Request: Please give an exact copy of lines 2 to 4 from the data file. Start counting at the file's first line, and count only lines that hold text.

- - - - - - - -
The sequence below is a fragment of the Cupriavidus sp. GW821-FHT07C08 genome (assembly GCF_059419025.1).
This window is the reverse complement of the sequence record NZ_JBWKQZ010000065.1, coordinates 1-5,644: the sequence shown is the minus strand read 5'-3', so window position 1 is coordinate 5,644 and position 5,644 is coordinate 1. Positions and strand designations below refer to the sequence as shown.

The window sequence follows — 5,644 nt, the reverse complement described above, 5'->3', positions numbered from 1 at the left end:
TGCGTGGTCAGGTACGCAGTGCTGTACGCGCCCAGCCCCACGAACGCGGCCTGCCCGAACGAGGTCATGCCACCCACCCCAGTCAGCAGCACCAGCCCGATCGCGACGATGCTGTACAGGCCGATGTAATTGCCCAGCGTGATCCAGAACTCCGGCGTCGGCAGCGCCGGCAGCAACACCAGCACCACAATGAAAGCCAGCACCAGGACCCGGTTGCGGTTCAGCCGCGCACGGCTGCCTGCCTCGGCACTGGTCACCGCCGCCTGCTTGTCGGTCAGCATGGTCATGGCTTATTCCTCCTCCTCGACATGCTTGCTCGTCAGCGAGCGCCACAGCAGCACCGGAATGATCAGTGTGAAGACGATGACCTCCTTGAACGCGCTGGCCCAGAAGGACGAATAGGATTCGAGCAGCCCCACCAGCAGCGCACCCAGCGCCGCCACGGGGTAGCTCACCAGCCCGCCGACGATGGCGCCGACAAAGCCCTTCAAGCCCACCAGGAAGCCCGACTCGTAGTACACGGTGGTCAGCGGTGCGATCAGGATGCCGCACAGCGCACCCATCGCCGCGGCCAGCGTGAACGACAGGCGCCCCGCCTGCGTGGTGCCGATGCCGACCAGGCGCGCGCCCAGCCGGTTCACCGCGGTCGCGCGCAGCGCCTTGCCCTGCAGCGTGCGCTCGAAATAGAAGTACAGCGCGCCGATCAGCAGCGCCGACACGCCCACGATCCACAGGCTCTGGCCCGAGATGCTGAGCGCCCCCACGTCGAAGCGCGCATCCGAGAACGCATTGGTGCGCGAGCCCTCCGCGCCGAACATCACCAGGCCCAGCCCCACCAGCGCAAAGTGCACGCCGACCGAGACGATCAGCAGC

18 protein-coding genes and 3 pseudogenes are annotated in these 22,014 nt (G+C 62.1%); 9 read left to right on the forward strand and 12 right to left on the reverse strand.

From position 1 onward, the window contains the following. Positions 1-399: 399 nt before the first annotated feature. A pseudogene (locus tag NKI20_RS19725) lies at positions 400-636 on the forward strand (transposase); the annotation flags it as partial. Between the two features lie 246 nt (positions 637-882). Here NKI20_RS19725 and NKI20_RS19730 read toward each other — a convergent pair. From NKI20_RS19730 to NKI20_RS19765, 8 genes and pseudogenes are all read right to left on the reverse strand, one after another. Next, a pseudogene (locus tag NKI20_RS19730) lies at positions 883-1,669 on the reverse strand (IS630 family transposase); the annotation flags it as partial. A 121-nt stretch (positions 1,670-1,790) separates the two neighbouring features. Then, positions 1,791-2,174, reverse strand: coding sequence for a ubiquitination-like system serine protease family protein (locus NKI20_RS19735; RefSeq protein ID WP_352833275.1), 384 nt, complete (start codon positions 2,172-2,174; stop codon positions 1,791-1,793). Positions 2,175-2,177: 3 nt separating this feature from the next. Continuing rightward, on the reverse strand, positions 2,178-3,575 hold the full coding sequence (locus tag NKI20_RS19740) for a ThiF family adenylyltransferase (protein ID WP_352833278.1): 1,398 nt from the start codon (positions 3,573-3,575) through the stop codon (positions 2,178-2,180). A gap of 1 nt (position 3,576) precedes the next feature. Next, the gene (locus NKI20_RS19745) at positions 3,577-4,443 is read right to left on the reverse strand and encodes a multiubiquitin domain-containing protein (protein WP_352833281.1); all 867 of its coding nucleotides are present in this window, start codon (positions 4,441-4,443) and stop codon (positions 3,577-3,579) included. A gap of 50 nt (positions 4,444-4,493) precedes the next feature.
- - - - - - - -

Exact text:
This window is the reverse complement of the sequence record NZ_JBWKQZ010000065.1, coordinates 1-5,644: the sequence shown is the minus strand read 5'-3', so window position 1 is coordinate 5,644 and position 5,644 is coordinate 1. Positions and strand designations below refer to the sequence as shown.

The window sequence follows — 5,644 nt, the reverse complement described above, 5'->3', positions numbered from 1 at the left end:
TGCGTGGTCAGGTACGCAGTGCTGTACGCGCCCAGCCCCACGAACGCGGCCTGCCCGAACGAGGTCATGCCACCCACCCCAGTCAGCAGCACCAGCCCGATCGCGACGATGCTGTACAGGCCGATGTAATTGCCCAGCGTGATCCAGAACTCCGGCGTCGGCAGCGCCGGCAGCAACACCAGCACCACAATGAAAGCCAGCACCAGGACCCGGTTGCGGTTCAGCCGCGCACGGCTGCCTGCCTCGGCACTGGTCACCGCCGCCTGCTTGTCGGTCAGCATGGTCATGGCTTATTCCTCCTCCTCGACATGCTTGCTCGTCAGCGAGCGCCACAGCAGCACCGGAATGATCAGTGTGAAGACGATGACCTCCTTGAACGCGCTGGCCCAGAAGGACGAATAGGATTCGAGCAGCCCCACCAGCAGCGCACCCAGCGCCGCCACGGGGTAGCTCACCAGCCCGCCGACGATGGCGCCGACAAAGCCCTTCAAGCCCACCAGGAAGCCCGACTCGTAGTACACGGTGGTCAGCGGTGCGATCAGGATGCCGCACAGCGCACCCATCGCCGCGGCCAGCGTGAACGACAGGCGCCCCGCCTGCGTGGTGCCGATGCCGACCAGGCGCGCGCCCAGCCGGTTCACCGCGGTCGCGCGCAGCGCCTTGCCCTGCAGCGTGCGCTCGAAATAGAAGTACAGCGCGCCGATCAGCAGCGCCGACACGCCCACGATCCACAGGCTCTGGCCCGAGATGCTGAGCGCCCCCACGTCGAAGCGCGCATCCGAGAACGCATTGGTGCGCGAGCCCTCCGCGCCGAACATCACCAGGCCCAGCCCCACCAGCGCAAAGTGCACGCCGACCGAGACGATCAGCAGC